What do you do when your website starts to get more popular?
That’s right – you’d start thinking about moving it off shared hosting.
For many years, dedicated hosting was the only alternative – and a costly one.
Luckily, now there is another option – cloud hosting.
How is it different?
Table of contents
- What does Cloud Web Hosting Mean?
- How Cloud Hosting Differs From Traditional Web Hosting?
- Is Cloud Web Hosting Right For You?
- Affordable Cloud Web Hosting Companies
1. What does Cloud Web Hosting Mean?
Which website owner doesn’t dream of thousands of daily users?
Or of a spot on Google’s first page of results?
Or of a sudden surge of sales in their online store?
If you have a site, this must be your ambition, too.
But when you finally get there you might get a nasty surprise indeed.
Your shared hosting provider won’t be able to handle all that traffic. In the best case, your site will slow down or experience some downtime. In the worst case, other websites that share the same server will suffer and complain. Your account can get suspended.
This cannot happen with cloud hosting. Like many clouds in the sky, servers in different data centers come together to host your website. New virtual clusters emerge to provide the resources that you need – exactly when you need them. And when the need passes, these virtual servers disintegrate, like a cloud after rain.
Cloud hosting is radically different from traditional shared and dedicated servers.
Why? Because it can scale.
In fact, cloud hosting is the ultimate scaling solution for websites – and it’s not as new as you might think. In fact, the first such service was launched by Amazon Web Services as far back as 2006!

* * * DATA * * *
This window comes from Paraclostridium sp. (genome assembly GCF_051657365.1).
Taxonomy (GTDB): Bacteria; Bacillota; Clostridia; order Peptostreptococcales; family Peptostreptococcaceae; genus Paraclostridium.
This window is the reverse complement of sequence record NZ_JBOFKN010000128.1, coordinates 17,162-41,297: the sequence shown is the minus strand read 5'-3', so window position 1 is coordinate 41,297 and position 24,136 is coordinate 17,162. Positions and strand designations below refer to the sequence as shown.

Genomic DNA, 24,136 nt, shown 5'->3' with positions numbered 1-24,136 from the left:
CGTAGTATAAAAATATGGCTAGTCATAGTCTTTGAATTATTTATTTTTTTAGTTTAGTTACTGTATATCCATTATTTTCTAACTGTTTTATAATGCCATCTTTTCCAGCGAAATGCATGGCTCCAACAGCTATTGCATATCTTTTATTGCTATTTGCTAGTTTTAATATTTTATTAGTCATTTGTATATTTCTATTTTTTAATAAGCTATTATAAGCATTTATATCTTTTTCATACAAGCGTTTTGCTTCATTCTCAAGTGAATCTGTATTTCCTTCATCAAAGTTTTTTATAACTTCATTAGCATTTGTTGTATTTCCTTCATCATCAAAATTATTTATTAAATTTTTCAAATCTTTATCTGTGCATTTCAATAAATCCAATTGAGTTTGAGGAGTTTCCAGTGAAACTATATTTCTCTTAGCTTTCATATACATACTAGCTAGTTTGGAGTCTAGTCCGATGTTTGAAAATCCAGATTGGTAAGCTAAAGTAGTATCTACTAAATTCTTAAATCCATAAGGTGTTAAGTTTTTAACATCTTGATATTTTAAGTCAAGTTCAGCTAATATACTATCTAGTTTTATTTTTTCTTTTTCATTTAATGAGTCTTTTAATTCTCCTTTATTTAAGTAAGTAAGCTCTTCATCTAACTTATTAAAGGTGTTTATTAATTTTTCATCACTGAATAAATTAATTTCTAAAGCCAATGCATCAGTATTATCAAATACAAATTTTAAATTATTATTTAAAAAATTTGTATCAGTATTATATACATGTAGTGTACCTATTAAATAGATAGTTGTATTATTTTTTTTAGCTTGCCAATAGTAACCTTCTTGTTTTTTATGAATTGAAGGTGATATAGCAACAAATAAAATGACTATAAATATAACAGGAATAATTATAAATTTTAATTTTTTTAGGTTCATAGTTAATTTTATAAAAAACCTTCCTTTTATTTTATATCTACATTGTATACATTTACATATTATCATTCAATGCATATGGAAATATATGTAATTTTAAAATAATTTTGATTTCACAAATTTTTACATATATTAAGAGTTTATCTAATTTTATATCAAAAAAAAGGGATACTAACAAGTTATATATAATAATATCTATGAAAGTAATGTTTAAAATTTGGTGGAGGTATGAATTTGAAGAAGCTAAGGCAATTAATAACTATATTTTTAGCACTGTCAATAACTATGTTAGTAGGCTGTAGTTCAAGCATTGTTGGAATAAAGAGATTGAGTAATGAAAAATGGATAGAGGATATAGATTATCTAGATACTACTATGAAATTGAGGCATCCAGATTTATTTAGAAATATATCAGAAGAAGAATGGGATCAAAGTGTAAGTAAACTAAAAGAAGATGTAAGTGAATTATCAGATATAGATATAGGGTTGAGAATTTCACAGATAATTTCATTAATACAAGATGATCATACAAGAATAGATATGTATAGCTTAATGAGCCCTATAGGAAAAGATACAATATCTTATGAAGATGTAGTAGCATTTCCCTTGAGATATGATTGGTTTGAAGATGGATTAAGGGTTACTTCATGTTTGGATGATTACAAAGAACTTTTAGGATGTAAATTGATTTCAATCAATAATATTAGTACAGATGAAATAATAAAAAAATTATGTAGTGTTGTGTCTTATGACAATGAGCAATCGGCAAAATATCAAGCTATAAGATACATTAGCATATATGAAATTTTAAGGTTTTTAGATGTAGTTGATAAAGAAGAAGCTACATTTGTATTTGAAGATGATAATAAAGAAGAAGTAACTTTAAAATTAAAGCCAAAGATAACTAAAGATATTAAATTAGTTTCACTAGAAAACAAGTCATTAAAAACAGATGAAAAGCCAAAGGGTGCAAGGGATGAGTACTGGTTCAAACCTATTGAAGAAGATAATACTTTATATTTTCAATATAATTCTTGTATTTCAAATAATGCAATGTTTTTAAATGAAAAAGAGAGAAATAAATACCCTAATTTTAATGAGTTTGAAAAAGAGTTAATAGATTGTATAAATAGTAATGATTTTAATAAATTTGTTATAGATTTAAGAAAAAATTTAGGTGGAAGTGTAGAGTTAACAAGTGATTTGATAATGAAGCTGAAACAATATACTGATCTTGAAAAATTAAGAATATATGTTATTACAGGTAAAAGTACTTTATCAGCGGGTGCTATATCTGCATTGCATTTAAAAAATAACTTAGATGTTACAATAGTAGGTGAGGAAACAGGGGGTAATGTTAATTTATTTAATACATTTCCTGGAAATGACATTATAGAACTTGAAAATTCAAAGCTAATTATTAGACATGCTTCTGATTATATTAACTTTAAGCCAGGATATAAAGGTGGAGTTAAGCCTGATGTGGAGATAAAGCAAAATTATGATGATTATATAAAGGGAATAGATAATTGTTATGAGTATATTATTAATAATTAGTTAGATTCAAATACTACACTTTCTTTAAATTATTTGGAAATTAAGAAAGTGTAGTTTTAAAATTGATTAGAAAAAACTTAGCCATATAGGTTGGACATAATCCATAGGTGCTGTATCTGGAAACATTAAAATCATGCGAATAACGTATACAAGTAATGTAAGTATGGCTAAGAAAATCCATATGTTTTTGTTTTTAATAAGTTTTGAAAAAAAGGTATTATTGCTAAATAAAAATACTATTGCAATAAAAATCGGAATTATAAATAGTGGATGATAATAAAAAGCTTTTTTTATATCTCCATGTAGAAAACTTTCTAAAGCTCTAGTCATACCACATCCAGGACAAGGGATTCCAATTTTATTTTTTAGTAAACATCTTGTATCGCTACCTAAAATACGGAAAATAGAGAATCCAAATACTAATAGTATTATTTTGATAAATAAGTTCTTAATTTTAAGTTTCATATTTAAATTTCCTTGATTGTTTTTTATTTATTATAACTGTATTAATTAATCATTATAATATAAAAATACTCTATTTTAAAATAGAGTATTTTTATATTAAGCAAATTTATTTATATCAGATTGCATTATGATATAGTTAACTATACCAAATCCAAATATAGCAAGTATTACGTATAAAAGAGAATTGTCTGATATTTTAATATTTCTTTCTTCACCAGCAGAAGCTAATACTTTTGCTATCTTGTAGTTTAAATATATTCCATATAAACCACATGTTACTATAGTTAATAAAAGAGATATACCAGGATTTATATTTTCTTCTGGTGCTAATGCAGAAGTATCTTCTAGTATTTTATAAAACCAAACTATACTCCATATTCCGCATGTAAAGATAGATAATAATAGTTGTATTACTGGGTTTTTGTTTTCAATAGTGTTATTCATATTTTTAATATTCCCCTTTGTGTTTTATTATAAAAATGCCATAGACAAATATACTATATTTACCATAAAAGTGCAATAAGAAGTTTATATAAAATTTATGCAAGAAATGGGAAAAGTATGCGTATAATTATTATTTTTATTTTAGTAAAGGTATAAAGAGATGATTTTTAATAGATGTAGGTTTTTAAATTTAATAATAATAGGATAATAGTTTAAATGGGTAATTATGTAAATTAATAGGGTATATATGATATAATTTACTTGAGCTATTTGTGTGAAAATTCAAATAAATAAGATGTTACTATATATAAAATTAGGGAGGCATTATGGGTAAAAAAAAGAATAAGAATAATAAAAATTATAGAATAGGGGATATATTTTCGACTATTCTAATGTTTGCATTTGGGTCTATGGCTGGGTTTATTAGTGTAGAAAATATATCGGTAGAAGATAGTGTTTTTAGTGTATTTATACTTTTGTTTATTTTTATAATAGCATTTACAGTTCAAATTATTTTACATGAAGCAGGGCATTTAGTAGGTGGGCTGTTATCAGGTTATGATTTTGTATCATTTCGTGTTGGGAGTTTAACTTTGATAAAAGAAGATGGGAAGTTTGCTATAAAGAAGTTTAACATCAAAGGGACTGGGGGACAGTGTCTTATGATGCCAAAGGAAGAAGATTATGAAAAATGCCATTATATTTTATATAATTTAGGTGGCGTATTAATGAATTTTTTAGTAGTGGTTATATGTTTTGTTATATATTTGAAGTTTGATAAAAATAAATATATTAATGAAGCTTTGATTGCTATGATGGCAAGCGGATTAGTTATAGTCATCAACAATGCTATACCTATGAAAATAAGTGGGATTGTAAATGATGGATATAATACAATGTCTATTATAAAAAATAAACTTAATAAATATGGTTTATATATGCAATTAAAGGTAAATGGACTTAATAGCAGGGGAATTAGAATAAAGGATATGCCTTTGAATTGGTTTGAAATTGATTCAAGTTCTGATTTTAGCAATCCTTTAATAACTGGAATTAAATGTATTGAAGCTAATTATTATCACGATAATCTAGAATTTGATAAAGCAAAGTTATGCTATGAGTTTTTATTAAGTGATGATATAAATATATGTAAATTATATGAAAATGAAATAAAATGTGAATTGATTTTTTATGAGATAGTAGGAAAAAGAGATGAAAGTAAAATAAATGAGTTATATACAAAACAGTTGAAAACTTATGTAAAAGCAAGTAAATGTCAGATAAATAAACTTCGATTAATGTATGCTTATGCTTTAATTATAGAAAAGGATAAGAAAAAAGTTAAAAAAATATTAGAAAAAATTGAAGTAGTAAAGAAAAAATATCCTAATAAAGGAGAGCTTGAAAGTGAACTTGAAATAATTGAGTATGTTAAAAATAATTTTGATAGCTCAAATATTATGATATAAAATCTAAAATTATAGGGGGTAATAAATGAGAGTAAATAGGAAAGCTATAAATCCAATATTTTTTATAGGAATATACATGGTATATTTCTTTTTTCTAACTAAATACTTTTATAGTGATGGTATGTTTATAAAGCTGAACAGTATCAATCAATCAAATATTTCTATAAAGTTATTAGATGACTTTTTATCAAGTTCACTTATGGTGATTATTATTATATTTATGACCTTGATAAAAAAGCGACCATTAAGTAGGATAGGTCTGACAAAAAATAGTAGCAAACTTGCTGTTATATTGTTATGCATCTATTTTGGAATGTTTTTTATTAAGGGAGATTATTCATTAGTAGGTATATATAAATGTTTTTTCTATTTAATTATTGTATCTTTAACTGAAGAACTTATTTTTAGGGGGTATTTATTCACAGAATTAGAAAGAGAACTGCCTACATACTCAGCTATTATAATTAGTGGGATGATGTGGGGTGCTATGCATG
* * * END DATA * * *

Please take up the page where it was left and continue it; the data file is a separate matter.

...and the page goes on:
2. How Cloud Hosting Differs From Traditional Web Hosting?
The technical intricacies of cloud architecture, containers, and virtual clusters could fill pages.
But that’s not what you want to know, is it?
As a website owner, you are probably interested in three key differences:
Even with a VPS or a dedicated server, you can only rely on the resources that that particular server provides. You’ll have to make do with all its physical limitations. In a cloud, you can simultaneously use the resources of a server in Europe, another in the US, and a third one in Australia, for example.
A great feature of cloud hosting is that it offers a pay-as-you-go model. You get billed only for what you use, like with electricity and water.
You can find shared hosting solutions for as little as $3 a month, but a dedicated server will set you back at least $100. Even worse, most of the time you’re not even using the resources you are paying for!
The prices for dedicated solutions are several times higher than the actual cost.
Cloud hosting is somewhere in the middle: you can even find offers for under $10 a month. Enterprise-grade solutions can still set you back $100 and more, of course.
But you’ll get something that no dedicated server can give you: a hosting that grows together with your business.
If you use shared hosting, your site can go down if some other websites on the same server have a spike in traffic. An attack on another site can affect yours, too. And if something happens to the server, you’ll have to restore your whole site from backup.